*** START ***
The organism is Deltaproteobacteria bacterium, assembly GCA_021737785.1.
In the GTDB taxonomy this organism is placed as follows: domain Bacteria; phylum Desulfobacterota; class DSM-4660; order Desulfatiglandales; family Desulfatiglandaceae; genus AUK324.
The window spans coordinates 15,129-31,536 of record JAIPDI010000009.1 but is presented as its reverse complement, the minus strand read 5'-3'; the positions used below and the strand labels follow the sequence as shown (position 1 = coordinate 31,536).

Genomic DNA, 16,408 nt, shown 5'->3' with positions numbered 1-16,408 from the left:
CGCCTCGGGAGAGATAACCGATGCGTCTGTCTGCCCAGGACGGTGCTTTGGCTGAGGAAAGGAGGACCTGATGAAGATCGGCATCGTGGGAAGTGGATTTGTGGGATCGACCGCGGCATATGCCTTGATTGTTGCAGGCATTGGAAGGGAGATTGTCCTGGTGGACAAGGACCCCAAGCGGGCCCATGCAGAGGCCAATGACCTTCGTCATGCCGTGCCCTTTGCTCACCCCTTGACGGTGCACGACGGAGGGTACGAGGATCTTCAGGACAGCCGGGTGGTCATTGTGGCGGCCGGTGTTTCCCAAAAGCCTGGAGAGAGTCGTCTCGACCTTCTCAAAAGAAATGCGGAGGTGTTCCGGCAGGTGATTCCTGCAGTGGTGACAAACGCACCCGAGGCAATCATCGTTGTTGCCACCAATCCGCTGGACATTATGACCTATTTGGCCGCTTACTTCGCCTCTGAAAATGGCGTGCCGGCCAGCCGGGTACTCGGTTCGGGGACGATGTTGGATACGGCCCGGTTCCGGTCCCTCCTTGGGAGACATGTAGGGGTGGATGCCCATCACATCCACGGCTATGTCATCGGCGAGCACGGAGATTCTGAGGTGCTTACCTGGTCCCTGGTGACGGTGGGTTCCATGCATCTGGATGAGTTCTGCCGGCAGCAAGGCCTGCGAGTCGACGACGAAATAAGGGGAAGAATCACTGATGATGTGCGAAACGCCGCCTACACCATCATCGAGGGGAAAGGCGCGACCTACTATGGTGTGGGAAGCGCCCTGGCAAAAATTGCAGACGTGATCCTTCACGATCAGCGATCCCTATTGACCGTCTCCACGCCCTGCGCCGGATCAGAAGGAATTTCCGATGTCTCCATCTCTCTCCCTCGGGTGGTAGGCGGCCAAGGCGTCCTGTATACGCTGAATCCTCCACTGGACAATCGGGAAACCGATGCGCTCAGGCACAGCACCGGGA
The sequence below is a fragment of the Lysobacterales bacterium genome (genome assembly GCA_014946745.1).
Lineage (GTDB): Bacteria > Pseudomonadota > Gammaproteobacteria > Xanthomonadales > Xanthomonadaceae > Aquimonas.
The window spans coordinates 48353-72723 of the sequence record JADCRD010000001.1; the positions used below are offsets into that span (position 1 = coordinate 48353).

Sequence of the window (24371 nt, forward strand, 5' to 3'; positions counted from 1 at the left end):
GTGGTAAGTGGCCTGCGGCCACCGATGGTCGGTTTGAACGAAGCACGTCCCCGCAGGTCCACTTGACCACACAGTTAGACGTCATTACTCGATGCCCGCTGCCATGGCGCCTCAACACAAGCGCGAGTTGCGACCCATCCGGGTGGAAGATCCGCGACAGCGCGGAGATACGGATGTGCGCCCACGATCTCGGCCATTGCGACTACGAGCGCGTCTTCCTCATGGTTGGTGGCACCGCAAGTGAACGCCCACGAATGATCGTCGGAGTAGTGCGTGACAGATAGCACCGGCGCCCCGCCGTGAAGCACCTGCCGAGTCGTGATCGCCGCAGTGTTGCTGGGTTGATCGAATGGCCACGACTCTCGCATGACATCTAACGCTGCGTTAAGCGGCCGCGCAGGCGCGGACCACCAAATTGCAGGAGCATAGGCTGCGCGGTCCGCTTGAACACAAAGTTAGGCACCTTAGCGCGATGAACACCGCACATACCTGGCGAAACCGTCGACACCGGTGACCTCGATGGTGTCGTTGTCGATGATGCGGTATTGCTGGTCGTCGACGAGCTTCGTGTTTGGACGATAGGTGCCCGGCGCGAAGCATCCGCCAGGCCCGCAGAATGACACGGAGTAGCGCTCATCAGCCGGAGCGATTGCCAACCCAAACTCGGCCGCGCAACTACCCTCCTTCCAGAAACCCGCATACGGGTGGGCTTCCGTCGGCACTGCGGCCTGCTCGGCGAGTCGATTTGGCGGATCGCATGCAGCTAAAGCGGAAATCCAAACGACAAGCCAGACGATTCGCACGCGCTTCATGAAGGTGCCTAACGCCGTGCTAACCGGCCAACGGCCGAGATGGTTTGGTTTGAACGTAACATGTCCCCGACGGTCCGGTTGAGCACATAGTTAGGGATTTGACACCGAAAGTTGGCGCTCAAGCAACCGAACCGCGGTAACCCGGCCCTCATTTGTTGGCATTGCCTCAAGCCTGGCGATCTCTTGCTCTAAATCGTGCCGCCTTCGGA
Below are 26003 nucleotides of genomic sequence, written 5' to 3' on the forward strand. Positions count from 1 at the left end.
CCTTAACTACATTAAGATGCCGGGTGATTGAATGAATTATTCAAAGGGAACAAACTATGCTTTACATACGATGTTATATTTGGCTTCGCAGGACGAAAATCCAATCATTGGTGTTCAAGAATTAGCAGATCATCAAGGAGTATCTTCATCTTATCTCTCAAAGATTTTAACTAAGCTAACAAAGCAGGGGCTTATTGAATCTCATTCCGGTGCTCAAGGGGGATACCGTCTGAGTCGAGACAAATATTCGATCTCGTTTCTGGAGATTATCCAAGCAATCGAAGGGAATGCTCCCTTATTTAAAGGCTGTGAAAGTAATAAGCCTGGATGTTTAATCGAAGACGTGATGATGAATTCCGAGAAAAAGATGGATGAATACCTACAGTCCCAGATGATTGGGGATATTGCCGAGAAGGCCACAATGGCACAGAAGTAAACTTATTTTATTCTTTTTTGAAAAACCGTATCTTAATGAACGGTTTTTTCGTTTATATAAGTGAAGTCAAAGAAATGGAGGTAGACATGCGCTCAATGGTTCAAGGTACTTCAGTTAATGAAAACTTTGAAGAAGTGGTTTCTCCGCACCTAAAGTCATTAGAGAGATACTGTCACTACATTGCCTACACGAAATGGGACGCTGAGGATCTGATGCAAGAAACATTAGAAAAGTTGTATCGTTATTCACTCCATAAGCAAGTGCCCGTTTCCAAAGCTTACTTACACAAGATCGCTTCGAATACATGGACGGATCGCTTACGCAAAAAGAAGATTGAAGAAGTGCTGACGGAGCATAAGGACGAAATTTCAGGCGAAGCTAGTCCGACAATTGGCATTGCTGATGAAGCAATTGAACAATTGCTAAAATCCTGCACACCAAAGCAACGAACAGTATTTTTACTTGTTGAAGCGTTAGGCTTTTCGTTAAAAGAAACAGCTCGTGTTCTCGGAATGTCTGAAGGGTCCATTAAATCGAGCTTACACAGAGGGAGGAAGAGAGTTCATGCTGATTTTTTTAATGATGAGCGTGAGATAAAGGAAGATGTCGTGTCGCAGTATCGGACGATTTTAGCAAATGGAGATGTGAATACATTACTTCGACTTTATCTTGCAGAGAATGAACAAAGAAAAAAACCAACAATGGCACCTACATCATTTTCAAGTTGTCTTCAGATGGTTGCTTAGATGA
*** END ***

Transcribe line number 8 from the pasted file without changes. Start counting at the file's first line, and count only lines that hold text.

The window spans coordinates 48353-72723 of the sequence record JADCRD010000001.1; the positions used below are offsets into that span (position 1 = coordinate 48353).